B just turned 9 this year. He's asked us no questions whatsoever. He has a small group of friends and they're al really into Legos and Bionicles and Star Wars and not so much the other stuff....yet. Pretty sheltered and I'm perfectly okay with that.

But I know my day's coming. I dread it, but I want to be ready! Thanks for the good AG book idea. I'll store that idea away for later when A's ready.

Gina said...

I'm all for full disclosure. As soon as they ask, I tell them only what they want to know. Straight on, no blushing. BUT, our 10 year old got the talk this year whether he wanted it or not, because he hadn't asked, and because I KNEW he was hearing it at school. And we all know that everything spread around the playground is Gospel-truth.
We put big emphasis on sex being a beautiful and enjoyable thing if it is shared in a marriage. We also put big emphasis on the consequences of sex outside of marriage.
And we use medical terminology- no slang here, baby!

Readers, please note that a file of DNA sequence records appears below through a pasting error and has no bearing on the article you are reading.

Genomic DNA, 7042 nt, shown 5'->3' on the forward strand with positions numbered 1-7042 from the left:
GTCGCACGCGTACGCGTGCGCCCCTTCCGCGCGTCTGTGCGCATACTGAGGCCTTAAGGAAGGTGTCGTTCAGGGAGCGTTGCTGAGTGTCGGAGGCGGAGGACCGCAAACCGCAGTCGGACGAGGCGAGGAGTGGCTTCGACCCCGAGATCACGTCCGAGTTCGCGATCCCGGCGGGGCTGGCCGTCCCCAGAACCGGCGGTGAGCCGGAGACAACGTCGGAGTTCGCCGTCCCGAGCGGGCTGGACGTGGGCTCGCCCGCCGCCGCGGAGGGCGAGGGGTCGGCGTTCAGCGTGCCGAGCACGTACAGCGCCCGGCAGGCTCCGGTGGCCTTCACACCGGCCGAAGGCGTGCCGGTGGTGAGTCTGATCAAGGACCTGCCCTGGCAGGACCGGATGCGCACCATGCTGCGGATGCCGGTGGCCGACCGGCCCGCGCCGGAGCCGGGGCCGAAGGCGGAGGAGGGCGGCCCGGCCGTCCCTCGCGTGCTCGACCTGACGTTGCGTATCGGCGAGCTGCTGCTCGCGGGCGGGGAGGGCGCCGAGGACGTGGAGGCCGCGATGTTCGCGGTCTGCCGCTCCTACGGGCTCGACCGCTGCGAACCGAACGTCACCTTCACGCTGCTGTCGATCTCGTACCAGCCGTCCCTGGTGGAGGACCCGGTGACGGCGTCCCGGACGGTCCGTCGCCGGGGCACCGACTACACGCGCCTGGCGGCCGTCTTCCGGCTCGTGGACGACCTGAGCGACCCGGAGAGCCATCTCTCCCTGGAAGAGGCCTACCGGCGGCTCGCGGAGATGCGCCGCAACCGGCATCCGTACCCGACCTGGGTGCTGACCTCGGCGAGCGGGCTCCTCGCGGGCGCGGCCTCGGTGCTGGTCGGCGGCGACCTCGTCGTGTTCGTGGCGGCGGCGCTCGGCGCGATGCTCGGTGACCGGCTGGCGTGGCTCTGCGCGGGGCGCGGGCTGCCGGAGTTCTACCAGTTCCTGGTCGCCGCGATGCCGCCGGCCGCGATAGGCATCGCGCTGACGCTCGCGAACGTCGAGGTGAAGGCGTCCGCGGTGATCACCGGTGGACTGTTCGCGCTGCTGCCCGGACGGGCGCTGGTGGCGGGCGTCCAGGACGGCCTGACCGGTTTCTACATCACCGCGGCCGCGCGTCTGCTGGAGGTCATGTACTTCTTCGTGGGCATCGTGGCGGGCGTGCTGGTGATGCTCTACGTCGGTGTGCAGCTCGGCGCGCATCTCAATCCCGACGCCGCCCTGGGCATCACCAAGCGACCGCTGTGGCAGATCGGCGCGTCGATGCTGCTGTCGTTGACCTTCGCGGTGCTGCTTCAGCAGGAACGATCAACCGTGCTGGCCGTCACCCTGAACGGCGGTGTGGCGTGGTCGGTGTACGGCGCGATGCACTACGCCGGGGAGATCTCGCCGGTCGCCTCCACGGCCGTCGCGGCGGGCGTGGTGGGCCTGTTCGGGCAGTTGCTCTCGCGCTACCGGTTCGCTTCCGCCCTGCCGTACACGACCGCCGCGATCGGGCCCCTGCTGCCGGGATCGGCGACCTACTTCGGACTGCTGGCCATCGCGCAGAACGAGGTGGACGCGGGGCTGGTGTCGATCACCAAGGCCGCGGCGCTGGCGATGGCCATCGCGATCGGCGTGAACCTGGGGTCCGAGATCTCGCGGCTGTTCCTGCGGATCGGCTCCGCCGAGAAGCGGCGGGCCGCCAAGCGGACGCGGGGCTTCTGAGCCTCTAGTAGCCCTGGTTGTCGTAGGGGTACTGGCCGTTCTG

Kellie said...

Excellent advice!

Our "policy" (as if we planned and prepared for these events) has been to truthfully answer their questions when asked.

For example:

6 years ago, in the men's bathroom in a GA gas station there was a certain machine that sold certain products...and my boy had just learned to read..

We were traveling across the country in two cars so after we had everybody buckled into car seats (me with the kids in the van, the Mister in his car alone) we headed further east on the highway.

"What do you do with those certain products?" he asked while we drove 75 miles down I20.

My answer?

"Your dad will tell you."

I figure he needs to handle all question that has to deal with plumbing i don't have.

All funny stories aside, I do want my kids to feel like they can come to us first, so we have done the best we know how with our messed up and broken selves. Lord willing, we can give them the best of what God has healed in us and pray that the Lord will direct them in the ways they need.